The Relevance of Theology

  • Trevor Ling
Chapter

Abstract

So far in the course of this essay the concern has been with religion very largely in Buddhist terms and in a Buddhist context. What has been considered in the foregoing chapters, and especially the emphasis which has been laid upon religious practice is, however, not without its significance for Western theology. By this is meant both Christian and Jewish theology, and, to some extent, Islamic. Before we consider the ways in which our study may have relevance for theology, however, we must consider, though rather briefly, the special claims which Christian theology makes in connection with the religious life of man, and further, what might be described as a theological appraisal of certain aspects of Buddhism and Marxism.

Keywords

Ghost 

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Notes

  1. 1.
    See, however, H. de Lubac, Aspects of Buddhism (1954), and La Rencontre du Bouddhisme et de l’Occident (1952).Google Scholar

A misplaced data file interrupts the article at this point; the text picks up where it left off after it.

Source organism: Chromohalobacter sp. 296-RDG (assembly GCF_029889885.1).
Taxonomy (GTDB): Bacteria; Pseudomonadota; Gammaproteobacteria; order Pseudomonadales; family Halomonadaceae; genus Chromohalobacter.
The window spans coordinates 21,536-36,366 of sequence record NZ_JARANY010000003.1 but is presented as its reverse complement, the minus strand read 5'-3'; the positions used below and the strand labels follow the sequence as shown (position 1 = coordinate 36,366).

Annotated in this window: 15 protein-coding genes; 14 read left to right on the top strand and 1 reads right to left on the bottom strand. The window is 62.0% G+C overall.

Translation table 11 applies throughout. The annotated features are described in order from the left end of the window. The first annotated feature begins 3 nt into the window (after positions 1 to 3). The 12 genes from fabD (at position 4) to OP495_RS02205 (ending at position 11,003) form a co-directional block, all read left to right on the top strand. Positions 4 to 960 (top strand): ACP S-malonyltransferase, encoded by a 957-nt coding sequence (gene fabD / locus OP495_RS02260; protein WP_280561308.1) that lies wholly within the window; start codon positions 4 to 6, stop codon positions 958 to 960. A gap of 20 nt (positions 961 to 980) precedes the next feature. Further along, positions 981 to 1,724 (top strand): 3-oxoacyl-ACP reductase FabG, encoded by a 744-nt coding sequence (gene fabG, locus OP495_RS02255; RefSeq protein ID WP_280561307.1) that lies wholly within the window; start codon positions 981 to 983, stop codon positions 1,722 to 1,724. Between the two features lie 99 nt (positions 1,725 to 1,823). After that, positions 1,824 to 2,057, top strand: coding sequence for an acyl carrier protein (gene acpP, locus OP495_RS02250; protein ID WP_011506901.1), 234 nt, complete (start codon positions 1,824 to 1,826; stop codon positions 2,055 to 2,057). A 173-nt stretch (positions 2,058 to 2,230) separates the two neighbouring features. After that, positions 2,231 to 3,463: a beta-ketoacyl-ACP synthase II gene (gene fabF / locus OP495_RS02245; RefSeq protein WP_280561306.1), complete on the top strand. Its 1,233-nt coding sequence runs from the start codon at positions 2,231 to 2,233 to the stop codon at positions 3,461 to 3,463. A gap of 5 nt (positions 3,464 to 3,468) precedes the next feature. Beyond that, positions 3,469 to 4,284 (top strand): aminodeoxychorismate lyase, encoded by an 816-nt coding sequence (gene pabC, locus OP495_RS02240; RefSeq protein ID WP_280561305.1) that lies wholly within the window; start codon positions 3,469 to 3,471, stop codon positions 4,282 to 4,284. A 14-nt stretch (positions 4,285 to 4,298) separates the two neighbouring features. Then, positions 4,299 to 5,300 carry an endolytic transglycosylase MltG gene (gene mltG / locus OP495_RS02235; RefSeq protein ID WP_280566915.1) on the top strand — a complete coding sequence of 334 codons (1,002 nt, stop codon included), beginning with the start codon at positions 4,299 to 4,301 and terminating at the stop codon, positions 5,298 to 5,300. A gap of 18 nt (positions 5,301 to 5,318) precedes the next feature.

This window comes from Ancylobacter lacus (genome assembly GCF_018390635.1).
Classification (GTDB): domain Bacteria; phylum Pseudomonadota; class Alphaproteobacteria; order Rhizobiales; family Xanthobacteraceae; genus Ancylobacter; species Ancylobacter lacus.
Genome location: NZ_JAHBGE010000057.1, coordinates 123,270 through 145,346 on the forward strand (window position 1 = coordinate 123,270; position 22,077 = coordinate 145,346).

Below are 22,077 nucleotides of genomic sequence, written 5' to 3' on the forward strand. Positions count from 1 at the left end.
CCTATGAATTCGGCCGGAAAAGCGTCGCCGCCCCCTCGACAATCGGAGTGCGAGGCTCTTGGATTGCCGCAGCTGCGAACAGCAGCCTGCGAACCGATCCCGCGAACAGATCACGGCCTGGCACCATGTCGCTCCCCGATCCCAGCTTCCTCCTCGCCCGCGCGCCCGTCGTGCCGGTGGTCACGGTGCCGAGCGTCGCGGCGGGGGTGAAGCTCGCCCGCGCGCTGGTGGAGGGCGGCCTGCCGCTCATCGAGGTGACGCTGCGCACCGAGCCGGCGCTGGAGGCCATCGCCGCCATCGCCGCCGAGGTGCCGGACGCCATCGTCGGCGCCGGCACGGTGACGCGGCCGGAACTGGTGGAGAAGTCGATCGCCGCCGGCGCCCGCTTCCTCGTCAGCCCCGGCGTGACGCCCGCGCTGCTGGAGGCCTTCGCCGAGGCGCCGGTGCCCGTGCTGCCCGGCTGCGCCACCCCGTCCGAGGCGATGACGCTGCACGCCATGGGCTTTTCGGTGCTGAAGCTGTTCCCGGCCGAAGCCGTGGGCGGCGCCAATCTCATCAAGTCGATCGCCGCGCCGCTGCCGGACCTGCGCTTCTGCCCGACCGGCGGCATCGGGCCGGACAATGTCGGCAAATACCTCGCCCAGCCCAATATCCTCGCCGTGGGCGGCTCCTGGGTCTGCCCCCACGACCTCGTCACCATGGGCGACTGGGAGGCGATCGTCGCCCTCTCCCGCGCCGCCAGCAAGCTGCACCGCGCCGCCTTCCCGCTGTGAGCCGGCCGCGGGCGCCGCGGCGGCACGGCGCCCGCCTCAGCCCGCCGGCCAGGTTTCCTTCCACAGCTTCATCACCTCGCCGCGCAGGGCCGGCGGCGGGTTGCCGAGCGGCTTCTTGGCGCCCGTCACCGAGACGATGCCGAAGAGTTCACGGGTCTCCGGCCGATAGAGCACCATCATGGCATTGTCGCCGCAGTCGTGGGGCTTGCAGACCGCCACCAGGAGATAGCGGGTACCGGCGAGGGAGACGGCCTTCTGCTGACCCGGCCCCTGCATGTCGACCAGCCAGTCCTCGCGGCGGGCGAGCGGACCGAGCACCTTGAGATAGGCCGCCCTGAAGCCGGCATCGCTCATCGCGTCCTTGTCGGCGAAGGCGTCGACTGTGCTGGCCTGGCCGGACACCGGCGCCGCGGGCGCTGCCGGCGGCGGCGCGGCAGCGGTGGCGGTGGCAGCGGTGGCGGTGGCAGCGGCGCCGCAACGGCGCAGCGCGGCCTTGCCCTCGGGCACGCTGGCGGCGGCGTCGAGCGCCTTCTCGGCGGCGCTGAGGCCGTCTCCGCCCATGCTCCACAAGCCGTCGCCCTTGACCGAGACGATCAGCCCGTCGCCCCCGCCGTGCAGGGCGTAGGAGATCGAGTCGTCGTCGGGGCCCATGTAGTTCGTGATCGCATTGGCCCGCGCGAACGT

2. 2.
    D. Snellgrove, ‘Buddhist Morality’, in The Springs of Morality, ed. by J.M. Todd (1956), p. 239.Google Scholar
  3. 1.
    Theology and the University, cd. by J. Coulson (1964), p. 144.Google Scholar
  4. 2.
    E.F. Caldin, ‘A Scientist’s Approach to Morality’, in the symposium, The Springs of Morality, cd. by J.M. Todd (1956), p. 282.Google Scholar
  5. 2.
    Faith and Logic, ed. B. Mitchell (1957), p. 107.Google Scholar
  6. 1.
    J. Macmurray, Persons in Relation (1961), p. 25.Google Scholar
  7. 3.
    Nyanaponika Mahathera, Abhidhamma Studies (Colombo, 1949), p. 3.Google Scholar

Copyright information

© Trevor Ling 1979

Authors and Affiliations

  • Trevor Ling
    • 1
  1. 1.University of ManchesterUK

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